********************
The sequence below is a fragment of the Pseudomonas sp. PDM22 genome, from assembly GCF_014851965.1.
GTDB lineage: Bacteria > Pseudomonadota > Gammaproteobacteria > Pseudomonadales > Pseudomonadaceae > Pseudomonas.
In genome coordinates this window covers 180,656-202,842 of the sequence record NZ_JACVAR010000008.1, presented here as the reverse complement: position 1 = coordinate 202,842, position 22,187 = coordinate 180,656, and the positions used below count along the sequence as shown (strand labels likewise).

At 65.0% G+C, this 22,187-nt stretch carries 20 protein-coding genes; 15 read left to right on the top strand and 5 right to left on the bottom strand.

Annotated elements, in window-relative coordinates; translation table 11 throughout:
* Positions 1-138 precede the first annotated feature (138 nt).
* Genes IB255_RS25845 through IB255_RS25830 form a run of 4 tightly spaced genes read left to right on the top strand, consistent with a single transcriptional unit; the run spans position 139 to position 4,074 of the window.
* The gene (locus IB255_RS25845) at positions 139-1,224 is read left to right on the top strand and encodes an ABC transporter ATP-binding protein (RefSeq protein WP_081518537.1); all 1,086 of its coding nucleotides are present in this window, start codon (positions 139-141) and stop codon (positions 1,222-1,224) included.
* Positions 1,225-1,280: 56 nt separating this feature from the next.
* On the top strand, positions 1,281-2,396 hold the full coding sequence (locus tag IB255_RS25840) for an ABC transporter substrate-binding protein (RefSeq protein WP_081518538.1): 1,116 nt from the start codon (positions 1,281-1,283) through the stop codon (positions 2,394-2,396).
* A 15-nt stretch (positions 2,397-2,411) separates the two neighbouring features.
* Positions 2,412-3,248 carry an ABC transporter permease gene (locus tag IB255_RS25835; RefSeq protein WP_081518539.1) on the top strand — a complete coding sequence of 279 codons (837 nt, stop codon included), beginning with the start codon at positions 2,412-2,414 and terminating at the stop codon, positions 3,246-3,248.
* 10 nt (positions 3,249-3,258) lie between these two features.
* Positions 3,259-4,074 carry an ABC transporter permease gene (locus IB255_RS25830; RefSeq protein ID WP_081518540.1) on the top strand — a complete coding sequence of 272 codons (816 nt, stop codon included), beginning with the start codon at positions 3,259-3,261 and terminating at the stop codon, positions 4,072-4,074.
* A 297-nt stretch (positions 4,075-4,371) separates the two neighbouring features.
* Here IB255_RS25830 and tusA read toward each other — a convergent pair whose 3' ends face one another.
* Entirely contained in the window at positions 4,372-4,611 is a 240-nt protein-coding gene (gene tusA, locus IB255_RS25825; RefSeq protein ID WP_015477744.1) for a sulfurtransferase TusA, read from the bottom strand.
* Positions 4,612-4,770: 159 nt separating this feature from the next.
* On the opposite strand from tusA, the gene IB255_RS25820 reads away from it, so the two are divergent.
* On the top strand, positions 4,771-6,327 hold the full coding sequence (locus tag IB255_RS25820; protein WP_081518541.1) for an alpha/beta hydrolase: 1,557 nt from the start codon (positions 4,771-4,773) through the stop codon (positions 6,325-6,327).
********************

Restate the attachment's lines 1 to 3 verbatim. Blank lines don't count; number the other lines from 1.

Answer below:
The sequence below is a fragment of the Pseudomonas sp. PDM22 genome, from assembly GCF_014851965.1.
GTDB lineage: Bacteria > Pseudomonadota > Gammaproteobacteria > Pseudomonadales > Pseudomonadaceae > Pseudomonas.
In genome coordinates this window covers 180,656-202,842 of the sequence record NZ_JACVAR010000008.1, presented here as the reverse complement: position 1 = coordinate 202,842, position 22,187 = coordinate 180,656, and the positions used below count along the sequence as shown (strand labels likewise).